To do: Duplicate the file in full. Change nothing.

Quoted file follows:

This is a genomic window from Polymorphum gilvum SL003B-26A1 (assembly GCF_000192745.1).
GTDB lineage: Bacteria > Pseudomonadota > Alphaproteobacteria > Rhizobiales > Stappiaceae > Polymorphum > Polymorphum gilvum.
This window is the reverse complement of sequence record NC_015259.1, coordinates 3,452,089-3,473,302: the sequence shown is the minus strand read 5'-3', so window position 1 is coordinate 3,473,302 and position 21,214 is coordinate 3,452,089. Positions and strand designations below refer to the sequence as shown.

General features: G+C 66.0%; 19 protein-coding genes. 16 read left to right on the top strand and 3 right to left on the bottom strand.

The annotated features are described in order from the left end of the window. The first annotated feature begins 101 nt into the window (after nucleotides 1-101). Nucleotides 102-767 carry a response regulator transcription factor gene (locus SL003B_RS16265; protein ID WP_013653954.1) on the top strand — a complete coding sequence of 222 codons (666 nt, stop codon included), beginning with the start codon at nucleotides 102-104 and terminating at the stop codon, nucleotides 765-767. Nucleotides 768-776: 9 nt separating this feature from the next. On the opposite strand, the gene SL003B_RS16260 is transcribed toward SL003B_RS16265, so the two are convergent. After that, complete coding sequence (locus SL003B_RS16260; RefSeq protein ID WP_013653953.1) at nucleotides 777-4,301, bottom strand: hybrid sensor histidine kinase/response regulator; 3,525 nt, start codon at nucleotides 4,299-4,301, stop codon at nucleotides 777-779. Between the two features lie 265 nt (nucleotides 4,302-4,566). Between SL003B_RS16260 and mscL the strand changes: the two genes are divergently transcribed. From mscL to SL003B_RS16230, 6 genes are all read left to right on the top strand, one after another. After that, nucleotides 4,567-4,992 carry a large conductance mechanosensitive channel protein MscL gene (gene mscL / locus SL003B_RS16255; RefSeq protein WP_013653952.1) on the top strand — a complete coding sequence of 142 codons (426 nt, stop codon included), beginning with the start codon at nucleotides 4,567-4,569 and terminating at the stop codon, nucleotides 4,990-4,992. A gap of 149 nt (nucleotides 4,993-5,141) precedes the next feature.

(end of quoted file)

This is a genomic window from Polymorphum gilvum SL003B-26A1 (assembly GCF_000192745.1).
GTDB lineage: Bacteria > Pseudomonadota > Alphaproteobacteria > Rhizobiales > Stappiaceae > Polymorphum > Polymorphum gilvum.
This window is the reverse complement of sequence record NC_015259.1, coordinates 3,452,089-3,473,302: the sequence shown is the minus strand read 5'-3', so window position 1 is coordinate 3,473,302 and position 21,214 is coordinate 3,452,089. Positions and strand designations below refer to the sequence as shown.

General features: G+C 66.0%; 19 protein-coding genes. 16 read left to right on the top strand and 3 right to left on the bottom strand.

The annotated features are described in order from the left end of the window. The first annotated feature begins 101 nt into the window (after nucleotides 1-101). Nucleotides 102-767 carry a response regulator transcription factor gene (locus SL003B_RS16265; protein ID WP_013653954.1) on the top strand — a complete coding sequence of 222 codons (666 nt, stop codon included), beginning with the start codon at nucleotides 102-104 and terminating at the stop codon, nucleotides 765-767. Nucleotides 768-776: 9 nt separating this feature from the next. On the opposite strand, the gene SL003B_RS16260 is transcribed toward SL003B_RS16265, so the two are convergent. After that, complete coding sequence (locus SL003B_RS16260; RefSeq protein ID WP_013653953.1) at nucleotides 777-4,301, bottom strand: hybrid sensor histidine kinase/response regulator; 3,525 nt, start codon at nucleotides 4,299-4,301, stop codon at nucleotides 777-779. Between the two features lie 265 nt (nucleotides 4,302-4,566). Between SL003B_RS16260 and mscL the strand changes: the two genes are divergently transcribed. From mscL to SL003B_RS16230, 6 genes are all read left to right on the top strand, one after another. After that, nucleotides 4,567-4,992 carry a large conductance mechanosensitive channel protein MscL gene (gene mscL / locus SL003B_RS16255; RefSeq protein WP_013653952.1) on the top strand — a complete coding sequence of 142 codons (426 nt, stop codon included), beginning with the start codon at nucleotides 4,567-4,569 and terminating at the stop codon, nucleotides 4,990-4,992. A gap of 149 nt (nucleotides 4,993-5,141) precedes the next feature.